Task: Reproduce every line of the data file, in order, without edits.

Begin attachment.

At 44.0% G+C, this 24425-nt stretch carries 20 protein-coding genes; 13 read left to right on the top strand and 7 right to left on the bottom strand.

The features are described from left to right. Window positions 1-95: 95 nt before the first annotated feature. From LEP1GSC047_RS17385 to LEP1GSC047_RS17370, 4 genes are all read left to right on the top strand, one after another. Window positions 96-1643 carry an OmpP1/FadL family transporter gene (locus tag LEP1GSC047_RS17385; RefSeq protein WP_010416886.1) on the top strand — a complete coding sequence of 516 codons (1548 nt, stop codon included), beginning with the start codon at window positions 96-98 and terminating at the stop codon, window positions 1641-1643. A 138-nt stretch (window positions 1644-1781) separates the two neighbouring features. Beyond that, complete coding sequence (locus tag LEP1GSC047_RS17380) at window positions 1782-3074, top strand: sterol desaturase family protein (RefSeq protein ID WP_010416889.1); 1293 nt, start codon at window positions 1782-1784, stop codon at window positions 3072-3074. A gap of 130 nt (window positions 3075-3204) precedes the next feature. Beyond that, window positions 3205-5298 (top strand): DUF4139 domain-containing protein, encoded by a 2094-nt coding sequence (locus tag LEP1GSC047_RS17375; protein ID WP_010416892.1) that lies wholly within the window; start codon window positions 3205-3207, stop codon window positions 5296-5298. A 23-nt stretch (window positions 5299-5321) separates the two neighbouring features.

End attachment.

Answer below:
At 44.0% G+C, this 24425-nt stretch carries 20 protein-coding genes; 13 read left to right on the top strand and 7 right to left on the bottom strand.

The features are described from left to right. Window positions 1-95: 95 nt before the first annotated feature. From LEP1GSC047_RS17385 to LEP1GSC047_RS17370, 4 genes are all read left to right on the top strand, one after another. Window positions 96-1643 carry an OmpP1/FadL family transporter gene (locus tag LEP1GSC047_RS17385; RefSeq protein WP_010416886.1) on the top strand — a complete coding sequence of 516 codons (1548 nt, stop codon included), beginning with the start codon at window positions 96-98 and terminating at the stop codon, window positions 1641-1643. A 138-nt stretch (window positions 1644-1781) separates the two neighbouring features. Beyond that, complete coding sequence (locus tag LEP1GSC047_RS17380) at window positions 1782-3074, top strand: sterol desaturase family protein (RefSeq protein ID WP_010416889.1); 1293 nt, start codon at window positions 1782-1784, stop codon at window positions 3072-3074. A gap of 130 nt (window positions 3075-3204) precedes the next feature. Beyond that, window positions 3205-5298 (top strand): DUF4139 domain-containing protein, encoded by a 2094-nt coding sequence (locus tag LEP1GSC047_RS17375; protein ID WP_010416892.1) that lies wholly within the window; start codon window positions 3205-3207, stop codon window positions 5296-5298. A 23-nt stretch (window positions 5299-5321) separates the two neighbouring features.